Jump to content

physical health assessment



please can anybody tell me where to hear proper heart sounds and distinguish them from murmurs and bowel sounds, hypoactive bowel sounds and hyperactive bowel sounds.

thank you

JBudd, MSN

Specializes in Trauma, Teaching. Has 40 years experience.

The "proper" heart sounds are S1 and S2, best heard over the apex: "lub, dub" Murmurs are part of heart sound, heard during systole, diastole or both. If you hear a swishing sound, loud or soft between S1 or S2, it is a systolic murmur. Murmurs are abnormal sounds, and only heard if there is a problem.

Listen to the right of the sternum, at about intercostal 2 or 3, for the best sound for an aortic valve problem. To the left of the sterum, same line, for the pulmonic valve. Go down to the 5th intercostal or so, left of sternum, for tricuspid, and over to the apical area for mitral valve.

Heart sounds are lub,dub, possible swish in it. Bowel sounds are gurgles, rumbles of liquid and gas. They are intermittent, can be low or high pitched. Typically about one sound every 15 seconds, but you have to listen carefully. They sound nothing at all like heart sounds. But loud BS can occasionally be heard while listening to the heart, they are referred sounds. Generally nothing to worry about except in trauma patients.

Hypo: rare occasional high pitched sounds, Hyper: long loud and frequent.

All of this should be in your assessment book, with much more detail and pictures showing you where to listen. Our book even has links to be able to hear the sounds on the computer.

Hi, thanx,

but please if you can tell me the link so that i can also listen the abnormal heart sounds. I really want to listen it.

thank you

In my health assessment book, i just have the theory, i want to listen these sounds also. so, plz if u can tell me a trusted source so that i can listen these sounds.

thank you

SopranoKris, BSN, RN

Specializes in Critical Care. Has 6 years experience.

Then do a Google search for audio or video links to heart & lung sounds. There are great sites out there.

la_chica_suerte85, BSN, RN

Specializes in Pediatric Hematology/Oncology.

Google "Ascultation Assistant UCLA" and you'll find what comes for my program as one of the most highly recommended ascultation practice sites.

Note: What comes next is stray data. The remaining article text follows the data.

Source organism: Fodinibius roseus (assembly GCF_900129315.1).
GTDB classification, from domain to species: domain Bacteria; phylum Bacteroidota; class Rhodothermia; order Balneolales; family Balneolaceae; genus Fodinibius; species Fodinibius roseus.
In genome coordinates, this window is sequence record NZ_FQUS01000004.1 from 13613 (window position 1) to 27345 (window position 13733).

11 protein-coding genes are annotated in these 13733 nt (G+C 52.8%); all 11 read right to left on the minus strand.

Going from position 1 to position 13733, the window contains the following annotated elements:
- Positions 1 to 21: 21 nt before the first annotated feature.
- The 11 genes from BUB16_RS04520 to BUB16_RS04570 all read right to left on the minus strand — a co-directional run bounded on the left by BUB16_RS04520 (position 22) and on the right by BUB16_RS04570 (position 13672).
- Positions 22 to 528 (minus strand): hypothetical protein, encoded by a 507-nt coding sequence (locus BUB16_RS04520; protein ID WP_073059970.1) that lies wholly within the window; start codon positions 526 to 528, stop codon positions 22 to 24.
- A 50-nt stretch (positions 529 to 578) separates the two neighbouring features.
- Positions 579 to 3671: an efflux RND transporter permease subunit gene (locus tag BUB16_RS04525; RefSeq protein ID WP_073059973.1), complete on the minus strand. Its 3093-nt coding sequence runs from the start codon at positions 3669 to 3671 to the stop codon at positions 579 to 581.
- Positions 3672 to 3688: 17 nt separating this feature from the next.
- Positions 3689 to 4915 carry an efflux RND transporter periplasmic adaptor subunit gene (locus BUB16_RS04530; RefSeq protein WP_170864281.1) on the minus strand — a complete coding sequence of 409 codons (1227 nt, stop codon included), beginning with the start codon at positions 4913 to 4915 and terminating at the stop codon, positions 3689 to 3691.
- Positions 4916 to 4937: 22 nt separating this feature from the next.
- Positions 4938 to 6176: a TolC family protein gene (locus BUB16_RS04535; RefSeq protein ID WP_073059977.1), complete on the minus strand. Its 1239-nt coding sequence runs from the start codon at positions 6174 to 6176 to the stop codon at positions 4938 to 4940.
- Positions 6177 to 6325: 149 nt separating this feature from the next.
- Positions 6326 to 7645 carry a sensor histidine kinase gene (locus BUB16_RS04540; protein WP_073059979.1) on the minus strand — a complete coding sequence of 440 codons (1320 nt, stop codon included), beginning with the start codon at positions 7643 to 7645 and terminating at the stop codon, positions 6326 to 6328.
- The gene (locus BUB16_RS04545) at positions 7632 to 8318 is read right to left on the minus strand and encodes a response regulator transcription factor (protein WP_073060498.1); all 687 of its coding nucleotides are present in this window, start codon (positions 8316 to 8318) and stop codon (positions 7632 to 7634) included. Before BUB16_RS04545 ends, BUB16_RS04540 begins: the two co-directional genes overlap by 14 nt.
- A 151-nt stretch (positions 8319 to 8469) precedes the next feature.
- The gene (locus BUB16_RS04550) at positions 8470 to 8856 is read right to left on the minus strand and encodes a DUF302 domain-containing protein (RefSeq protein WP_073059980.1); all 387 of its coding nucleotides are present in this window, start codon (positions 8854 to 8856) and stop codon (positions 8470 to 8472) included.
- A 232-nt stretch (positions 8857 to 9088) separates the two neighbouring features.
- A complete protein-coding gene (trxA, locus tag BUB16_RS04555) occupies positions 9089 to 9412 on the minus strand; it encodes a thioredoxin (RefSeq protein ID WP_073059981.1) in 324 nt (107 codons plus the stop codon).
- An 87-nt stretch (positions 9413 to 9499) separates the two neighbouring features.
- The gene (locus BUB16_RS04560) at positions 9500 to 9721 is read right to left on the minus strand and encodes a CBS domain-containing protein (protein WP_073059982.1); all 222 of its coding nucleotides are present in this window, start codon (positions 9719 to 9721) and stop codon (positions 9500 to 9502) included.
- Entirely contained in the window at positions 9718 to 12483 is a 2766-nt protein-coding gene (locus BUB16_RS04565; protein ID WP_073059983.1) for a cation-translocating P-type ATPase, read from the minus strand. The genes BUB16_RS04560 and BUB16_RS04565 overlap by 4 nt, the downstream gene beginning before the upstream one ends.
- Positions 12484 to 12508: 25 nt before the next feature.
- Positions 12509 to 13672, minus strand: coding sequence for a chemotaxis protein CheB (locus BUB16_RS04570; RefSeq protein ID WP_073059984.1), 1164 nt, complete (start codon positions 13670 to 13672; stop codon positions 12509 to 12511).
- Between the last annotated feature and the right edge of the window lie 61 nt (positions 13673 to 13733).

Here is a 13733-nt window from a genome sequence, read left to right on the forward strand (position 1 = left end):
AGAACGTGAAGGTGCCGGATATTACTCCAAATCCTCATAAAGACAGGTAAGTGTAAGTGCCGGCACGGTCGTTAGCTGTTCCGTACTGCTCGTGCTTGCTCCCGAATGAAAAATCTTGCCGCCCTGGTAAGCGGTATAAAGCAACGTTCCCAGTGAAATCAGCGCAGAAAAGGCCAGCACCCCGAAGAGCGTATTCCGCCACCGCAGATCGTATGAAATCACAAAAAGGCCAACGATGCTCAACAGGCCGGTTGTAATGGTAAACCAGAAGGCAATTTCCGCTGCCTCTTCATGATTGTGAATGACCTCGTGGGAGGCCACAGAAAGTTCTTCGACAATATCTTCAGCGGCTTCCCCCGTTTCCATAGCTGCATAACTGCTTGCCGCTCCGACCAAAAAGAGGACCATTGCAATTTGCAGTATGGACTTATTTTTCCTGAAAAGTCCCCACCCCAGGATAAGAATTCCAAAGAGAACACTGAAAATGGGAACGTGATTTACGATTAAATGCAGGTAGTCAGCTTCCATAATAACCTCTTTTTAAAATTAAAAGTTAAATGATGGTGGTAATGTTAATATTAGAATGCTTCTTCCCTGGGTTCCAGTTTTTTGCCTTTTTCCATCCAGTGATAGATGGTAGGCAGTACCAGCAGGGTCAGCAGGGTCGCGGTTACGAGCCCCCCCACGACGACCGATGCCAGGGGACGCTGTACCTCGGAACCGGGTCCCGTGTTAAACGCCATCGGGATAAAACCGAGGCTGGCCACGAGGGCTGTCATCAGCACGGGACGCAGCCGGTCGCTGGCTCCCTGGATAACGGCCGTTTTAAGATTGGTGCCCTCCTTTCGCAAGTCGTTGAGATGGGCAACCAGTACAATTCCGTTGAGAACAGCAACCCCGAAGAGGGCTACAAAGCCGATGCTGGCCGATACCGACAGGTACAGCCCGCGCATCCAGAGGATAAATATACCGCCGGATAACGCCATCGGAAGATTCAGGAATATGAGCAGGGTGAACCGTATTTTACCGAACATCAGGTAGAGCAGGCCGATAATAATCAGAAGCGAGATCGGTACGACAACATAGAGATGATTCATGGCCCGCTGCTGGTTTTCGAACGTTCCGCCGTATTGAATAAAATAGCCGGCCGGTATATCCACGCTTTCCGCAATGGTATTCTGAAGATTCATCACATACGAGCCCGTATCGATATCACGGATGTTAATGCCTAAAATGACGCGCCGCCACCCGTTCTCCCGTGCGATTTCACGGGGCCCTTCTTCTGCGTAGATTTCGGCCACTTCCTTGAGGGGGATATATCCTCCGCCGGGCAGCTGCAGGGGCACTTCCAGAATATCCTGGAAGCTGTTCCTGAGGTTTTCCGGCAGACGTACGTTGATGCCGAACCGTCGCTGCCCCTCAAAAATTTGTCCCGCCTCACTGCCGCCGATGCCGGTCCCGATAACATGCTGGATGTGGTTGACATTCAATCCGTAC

NurseGirl525, ASN, RN

Specializes in ICU.

We just watched some videos on youtube last week on bowel sounds. To get an accurate heart rate makes sure you are doing the apical heart rate which is located over the apex of the heart. On bowels sounds make sure you are starting with the ascending colon, then go up to the transverse colon, and then down to the descending colon as just one section may have say hyperactive bowel sounds. The hyperactive are much higher pitched than the others. But there is a cool youtube video where you can actually hear them.

Esme12, ASN, BSN, RN

Specializes in Critical Care, ED, Cath lab, CTPAC,Trauma. Has 41 years experience.

Hi, thanx,

but please if you can tell me the link so that i can also listen the abnormal heart sounds. I really want to listen it.

thank you

Google is your friend.

Heart Sounds


Specializes in Neuro, Telemetry. Has 6 years experience.

I know Littman (the stethoscope brand) has a website with heart and lung sounds. Not sure about GI sounds though. I dont know the exact website name but it is probably littman.com or something like that. Just keep in mind that the recorded sounds will not be exactly what you hear when auscultating an actual person. They volume is amplified for easier listening, but they will give you a general guideline of what to listen for. Your best learning of sounds will come from lab practice and clinical. When you come across a sound you can't place, call your instructor over or the nurse to listen and tell you what it is.


Specializes in Neuro, Telemetry. Has 6 years experience.

Also, hyper/hypo active bowel sounds actualy sound pretty much the same, its the time between gurgles that depicts if they are hypo, normal, or hyper. Listen to you own abdomen when you are very hungry and a short while after eating. For hypo would be harder to just find wihtout being in clinical though. most people wont tell you about their GI distress so that you can listen.

ETA: I guess technically, hypo would have no sound since it is essentially the absence of bowel sounds, so I take that part pack.